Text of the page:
From: John Allen (john.allen at domain oc2.com)
Date: Mon 14 Feb 2000 - 11:42:07 GMT
Kenn Humborg wrote:
> > > On Fri, 11 Feb 2000 20:02:33 -0000 "Kenn Humborg" <kenn at domain bluetree.ie>
> > > wrote:
> > > | > sed 's/ *| */|/g' file | cat > file
> > >
> > > | > surely ??
> > >
> > > | Is that _guaranteed_ not to truncate 'file' before sed
> > > | reads it?
> > >
> > well, yes it should do, because its handing the output to cat before being
> > piped back into itself . . . now of course thats down to how much info cat
> > can hold . . . but you certainly shouldn't see sed overwrite the file it's
> > trying to parse
> I'd have to disagree. I'd see it working like this:
> 1. Shell breaks up pipeline into two commands:
> sed -e '...' file
> cat > file
> 2. It creates a pipe.
> 3a. To execute the first command, it creates an argv array,
> hooks fd 1 up to the pipe's input and forks/execs.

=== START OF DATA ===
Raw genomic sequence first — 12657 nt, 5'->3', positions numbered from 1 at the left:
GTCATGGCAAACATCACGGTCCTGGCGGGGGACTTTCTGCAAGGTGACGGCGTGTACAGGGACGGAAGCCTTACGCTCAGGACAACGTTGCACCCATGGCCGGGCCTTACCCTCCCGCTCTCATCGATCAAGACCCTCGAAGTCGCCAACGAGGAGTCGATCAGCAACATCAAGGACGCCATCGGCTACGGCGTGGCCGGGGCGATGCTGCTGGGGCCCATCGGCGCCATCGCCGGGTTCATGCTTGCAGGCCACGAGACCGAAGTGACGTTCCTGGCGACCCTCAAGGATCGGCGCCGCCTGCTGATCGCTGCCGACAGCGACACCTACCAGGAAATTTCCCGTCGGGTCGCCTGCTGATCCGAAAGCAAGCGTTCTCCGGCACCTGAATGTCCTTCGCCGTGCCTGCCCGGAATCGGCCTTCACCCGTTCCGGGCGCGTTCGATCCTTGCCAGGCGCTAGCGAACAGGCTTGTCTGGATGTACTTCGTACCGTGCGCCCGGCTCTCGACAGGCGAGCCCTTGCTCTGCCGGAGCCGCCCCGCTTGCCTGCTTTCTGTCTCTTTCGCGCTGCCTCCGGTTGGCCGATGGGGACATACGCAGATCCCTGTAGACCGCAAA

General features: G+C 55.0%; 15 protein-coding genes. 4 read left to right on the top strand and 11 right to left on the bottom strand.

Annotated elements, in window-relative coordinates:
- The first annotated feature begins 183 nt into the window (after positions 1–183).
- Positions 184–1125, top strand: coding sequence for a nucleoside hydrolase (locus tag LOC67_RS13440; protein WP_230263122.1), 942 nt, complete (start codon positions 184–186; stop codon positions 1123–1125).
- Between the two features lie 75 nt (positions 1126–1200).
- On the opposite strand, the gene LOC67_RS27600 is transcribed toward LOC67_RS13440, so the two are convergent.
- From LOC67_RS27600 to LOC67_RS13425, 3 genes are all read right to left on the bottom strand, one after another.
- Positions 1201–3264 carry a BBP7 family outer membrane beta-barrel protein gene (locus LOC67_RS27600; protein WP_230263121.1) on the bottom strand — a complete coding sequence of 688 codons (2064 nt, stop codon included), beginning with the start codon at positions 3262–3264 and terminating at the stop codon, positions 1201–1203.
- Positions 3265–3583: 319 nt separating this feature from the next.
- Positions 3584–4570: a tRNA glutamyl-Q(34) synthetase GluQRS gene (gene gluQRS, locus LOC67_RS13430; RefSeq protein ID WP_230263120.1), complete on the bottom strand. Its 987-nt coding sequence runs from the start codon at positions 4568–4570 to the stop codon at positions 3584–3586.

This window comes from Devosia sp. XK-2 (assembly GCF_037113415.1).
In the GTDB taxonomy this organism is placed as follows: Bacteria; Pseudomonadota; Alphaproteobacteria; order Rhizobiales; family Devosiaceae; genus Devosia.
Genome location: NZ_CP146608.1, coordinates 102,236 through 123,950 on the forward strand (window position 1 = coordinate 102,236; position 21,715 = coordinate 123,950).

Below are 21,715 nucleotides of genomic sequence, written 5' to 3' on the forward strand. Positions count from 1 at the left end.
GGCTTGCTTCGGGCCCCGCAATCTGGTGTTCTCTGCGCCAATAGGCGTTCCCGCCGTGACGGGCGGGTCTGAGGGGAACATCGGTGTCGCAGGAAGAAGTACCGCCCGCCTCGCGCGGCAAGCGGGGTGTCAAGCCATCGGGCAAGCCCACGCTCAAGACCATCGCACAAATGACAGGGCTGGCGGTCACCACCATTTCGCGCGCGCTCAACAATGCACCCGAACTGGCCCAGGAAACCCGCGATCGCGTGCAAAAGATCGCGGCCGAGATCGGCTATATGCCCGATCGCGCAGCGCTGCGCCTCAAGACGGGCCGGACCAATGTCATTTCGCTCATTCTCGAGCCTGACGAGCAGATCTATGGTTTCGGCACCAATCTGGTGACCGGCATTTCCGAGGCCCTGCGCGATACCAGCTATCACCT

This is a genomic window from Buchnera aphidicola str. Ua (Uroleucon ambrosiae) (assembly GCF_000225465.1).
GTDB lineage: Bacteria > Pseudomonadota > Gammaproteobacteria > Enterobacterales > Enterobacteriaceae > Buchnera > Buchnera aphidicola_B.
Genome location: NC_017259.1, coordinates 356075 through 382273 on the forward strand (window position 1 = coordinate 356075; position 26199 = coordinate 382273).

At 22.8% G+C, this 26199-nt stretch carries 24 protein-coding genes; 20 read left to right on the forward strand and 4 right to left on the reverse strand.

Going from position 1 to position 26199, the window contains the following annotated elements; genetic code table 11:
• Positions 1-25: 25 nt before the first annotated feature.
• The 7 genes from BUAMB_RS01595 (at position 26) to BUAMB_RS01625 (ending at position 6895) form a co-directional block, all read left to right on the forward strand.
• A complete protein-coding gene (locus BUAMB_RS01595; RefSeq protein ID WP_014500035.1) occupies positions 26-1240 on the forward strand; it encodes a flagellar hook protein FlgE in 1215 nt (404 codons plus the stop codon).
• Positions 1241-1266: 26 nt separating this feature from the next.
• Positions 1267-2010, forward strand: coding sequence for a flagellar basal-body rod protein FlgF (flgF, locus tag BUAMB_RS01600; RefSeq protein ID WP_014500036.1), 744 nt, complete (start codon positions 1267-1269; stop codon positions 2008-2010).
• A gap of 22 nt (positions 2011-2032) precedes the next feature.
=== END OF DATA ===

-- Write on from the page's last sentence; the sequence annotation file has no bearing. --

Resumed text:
> 3b. To execute the second command, it opens 'file' for writing
> on fd 1, which should truncate the file. Then it forks
> and execs cat.
> So, depending on the order in which 3a and 3b are done, sed
> might get enough time to read all of file (if it is short and
> in-cache) before the shell truncates it.
This is an inherently incorrect thing to do, it may work occasionally for small
files, depending on system load etc...., but will generally screw up.
-- =============================================================================== John Allen, Email: john.allen at domain oc2.com Orbis Payment Technology Ltd, Phone: +353-1-2945111 3 Sandyford Park, Mobile: +353-86-2315986 Sandyford Industrial Estate, Fax: +353-1-2945119 Dublin 18. ===============================================================================
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